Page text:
Another decision has been handed down to clarify - or complicate - the position on which aspects of pay should be included when calculating an employee's entitlement to holiday pay.
The Court of Appeal in Northern Ireland ("CA") has held that voluntary overtime is not necessarily excluded from the calculation of holiday pay for the purposes of the Working Time Regulations 1998 (as derived under the EU Working Time Directive).
The case of Patterson v Castlereagh Borough Council held that it was a "question of fact" for each Tribunal to determine whether or not voluntary overtime was "normally" carried out by the employee. If so, it should be considered to be part of the employee's "normal remuneration" and included when calculating holiday pay.
The case was remitted to the Tribunal to hear further evidence of the overtime actually worked by the employee within a suitable reference period. Once this is determined, the Tribunal will decide as a question of fact whether the voluntary overtime should be included in this particular case.
There have been a number of recent cases about the scope of holiday pay and how this should be calculated. In brief:
Williams and others v British Airways plc - held that holiday pay should not be calculated by reference to basic salary, but should correspond to "normal remuneration".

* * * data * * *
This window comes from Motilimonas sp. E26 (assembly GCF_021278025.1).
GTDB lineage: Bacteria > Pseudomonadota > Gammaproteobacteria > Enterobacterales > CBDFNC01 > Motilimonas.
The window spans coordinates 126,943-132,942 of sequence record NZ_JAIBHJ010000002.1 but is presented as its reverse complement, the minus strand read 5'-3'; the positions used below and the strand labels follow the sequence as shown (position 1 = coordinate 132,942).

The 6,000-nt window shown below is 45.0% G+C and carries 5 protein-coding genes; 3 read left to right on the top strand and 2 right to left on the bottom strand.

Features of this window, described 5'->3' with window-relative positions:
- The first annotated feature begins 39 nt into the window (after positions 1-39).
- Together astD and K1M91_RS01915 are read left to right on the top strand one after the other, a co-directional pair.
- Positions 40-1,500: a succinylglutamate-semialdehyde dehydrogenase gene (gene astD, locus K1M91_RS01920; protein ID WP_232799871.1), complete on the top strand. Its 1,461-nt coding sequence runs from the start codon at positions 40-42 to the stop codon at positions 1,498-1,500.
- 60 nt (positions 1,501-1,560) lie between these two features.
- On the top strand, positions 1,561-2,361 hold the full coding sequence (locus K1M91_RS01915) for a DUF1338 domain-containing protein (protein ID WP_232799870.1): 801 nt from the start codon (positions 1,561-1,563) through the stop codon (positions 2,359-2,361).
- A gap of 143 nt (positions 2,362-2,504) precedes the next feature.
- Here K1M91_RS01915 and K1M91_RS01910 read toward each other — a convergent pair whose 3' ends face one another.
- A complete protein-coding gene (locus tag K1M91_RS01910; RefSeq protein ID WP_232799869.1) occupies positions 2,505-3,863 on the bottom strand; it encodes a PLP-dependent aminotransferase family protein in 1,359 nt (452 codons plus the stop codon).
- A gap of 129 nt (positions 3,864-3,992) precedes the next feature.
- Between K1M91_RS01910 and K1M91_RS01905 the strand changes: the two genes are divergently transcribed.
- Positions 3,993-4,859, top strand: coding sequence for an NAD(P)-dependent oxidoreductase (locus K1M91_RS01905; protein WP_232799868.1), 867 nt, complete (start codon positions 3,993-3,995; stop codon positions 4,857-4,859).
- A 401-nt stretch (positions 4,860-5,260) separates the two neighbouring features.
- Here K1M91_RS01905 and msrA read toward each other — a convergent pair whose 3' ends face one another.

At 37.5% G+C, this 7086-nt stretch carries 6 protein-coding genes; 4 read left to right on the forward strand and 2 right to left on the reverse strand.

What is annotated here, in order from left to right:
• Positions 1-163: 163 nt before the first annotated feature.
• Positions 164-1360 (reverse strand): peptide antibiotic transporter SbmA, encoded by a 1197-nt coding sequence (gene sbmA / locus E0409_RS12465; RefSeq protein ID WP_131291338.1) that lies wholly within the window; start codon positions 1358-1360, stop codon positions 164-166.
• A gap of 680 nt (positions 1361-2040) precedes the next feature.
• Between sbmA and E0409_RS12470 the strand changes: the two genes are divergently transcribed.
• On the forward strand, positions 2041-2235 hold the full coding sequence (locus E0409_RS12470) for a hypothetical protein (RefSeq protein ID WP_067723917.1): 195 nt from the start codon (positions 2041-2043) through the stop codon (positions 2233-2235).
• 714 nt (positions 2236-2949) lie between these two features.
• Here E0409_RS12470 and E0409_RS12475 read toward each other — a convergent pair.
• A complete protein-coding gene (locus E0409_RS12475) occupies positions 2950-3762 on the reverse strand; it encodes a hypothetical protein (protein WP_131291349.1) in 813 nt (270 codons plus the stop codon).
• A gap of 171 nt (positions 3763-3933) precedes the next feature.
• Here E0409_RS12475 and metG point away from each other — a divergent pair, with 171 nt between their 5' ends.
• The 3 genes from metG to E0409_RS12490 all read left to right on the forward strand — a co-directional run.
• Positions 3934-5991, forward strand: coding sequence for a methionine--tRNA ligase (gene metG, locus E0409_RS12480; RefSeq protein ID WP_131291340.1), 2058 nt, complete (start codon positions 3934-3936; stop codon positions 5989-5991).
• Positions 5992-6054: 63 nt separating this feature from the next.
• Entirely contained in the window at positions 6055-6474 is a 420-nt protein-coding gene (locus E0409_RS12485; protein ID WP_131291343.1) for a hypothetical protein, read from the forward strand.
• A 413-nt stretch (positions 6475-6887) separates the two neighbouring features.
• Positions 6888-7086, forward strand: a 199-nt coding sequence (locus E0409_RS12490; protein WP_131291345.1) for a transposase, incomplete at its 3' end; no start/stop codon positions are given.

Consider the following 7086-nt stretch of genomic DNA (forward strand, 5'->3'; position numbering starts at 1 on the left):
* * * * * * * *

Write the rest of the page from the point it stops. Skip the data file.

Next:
Lock v British Gas Trading Limited - held that holiday pay under the Working Time Directive cannot be calculated on basic pay alone where remuneration also includes commission. Please see the link to our previous blogs on this case here and here.
Bear Scotland Limited v Fulton and another - held that there should be an intrinsic or direct link between holiday pay and the work the worker is obliged to carry out. It was held that "non-guaranteed overtime" (i.e., where employees were required to work, but which employers were not obliged to offer) should be included when calculating holiday pay. Please see the link to our blog here.
Whether voluntary overtime should be included in holiday pay calculations was not dealt with in the Bear Scotland case at EAT stage, and so the position remained unclear on this point. However, at the Tribunal stage for Bear Scotland, the Tribunal found that overtime that could be refused should be included in the calculation of statutory holiday pay, and it has been suggested in commentary that whether this should be included is fact-specific.
What was considered in the Patterson case?